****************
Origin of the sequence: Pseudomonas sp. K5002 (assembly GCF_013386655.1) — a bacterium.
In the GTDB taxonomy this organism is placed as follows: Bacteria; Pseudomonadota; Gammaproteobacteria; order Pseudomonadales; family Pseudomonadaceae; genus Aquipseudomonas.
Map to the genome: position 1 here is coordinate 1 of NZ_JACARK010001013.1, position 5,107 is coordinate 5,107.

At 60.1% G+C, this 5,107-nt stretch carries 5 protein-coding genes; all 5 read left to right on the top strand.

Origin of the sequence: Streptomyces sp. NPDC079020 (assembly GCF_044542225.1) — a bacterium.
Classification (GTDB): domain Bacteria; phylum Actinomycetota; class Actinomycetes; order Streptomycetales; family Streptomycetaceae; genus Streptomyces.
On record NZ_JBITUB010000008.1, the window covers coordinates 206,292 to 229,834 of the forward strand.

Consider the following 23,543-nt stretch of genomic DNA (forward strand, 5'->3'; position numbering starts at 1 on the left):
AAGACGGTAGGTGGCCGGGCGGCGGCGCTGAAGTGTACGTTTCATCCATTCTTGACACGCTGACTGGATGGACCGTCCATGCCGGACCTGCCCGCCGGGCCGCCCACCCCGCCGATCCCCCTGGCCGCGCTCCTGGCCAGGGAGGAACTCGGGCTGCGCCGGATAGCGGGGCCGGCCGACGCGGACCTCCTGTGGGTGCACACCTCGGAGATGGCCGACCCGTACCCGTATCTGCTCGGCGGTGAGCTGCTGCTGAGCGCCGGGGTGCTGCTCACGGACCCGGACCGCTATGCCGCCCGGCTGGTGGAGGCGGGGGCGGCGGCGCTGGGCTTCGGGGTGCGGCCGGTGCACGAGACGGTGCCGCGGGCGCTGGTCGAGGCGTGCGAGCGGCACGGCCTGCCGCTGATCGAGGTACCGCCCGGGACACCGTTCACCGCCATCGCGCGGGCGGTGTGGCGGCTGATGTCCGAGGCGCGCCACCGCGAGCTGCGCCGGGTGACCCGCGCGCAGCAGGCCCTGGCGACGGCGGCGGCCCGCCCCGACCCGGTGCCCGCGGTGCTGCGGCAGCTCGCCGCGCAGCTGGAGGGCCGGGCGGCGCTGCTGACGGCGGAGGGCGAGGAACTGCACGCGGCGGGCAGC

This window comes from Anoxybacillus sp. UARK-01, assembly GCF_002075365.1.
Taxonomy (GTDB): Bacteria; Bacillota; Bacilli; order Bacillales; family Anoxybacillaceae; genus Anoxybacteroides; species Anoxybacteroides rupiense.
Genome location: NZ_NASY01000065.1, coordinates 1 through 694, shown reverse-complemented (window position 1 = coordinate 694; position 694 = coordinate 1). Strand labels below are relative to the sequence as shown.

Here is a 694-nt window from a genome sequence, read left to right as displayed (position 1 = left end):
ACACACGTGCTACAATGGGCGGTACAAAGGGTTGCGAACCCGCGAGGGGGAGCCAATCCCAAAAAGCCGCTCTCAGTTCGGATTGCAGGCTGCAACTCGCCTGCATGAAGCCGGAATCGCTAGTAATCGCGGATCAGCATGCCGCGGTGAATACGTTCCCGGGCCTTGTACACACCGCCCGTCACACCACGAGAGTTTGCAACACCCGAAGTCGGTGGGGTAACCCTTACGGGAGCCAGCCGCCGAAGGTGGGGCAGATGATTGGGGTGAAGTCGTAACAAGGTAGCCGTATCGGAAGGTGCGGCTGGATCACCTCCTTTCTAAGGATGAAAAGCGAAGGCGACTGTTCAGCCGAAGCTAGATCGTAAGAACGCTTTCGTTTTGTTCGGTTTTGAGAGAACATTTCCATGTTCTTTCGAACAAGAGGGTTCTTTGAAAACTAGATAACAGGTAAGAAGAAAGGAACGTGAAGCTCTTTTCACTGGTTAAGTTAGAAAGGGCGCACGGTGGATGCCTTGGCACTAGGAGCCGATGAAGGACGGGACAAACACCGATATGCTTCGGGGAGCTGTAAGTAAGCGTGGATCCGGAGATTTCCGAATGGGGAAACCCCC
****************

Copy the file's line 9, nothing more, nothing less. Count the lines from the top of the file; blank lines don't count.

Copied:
AAGACGGTAGGTGGCCGGGCGGCGGCGCTGAAGTGTACGTTTCATCCATTCTTGACACGCTGACTGGATGGACCGTCCATGCCGGACCTGCCCGCCGGGCCGCCCACCCCGCCGATCCCCCTGGCCGCGCTCCTGGCCAGGGAGGAACTCGGGCTGCGCCGGATAGCGGGGCCGGCCGACGCGGACCTCCTGTGGGTGCACACCTCGGAGATGGCCGACCCGTACCCGTATCTGCTCGGCGGTGAGCTGCTGCTGAGCGCCGGGGTGCTGCTCACGGACCCGGACCGCTATGCCGCCCGGCTGGTGGAGGCGGGGGCGGCGGCGCTGGGCTTCGGGGTGCGGCCGGTGCACGAGACGGTGCCGCGGGCGCTGGTCGAGGCGTGCGAGCGGCACGGCCTGCCGCTGATCGAGGTACCGCCCGGGACACCGTTCACCGCCATCGCGCGGGCGGTGTGGCGGCTGATGTCCGAGGCGCGCCACCGCGAGCTGCGCCGGGTGACCCGCGCGCAGCAGGCCCTGGCGACGGCGGCGGCCCGCCCCGACCCGGTGCCCGCGGTGCTGCGGCAGCTCGCCGCGCAGCTGGAGGGCCGGGCGGCGCTGCTGACGGCGGAGGGCGAGGAACTGCACGCGGCGGGCAGC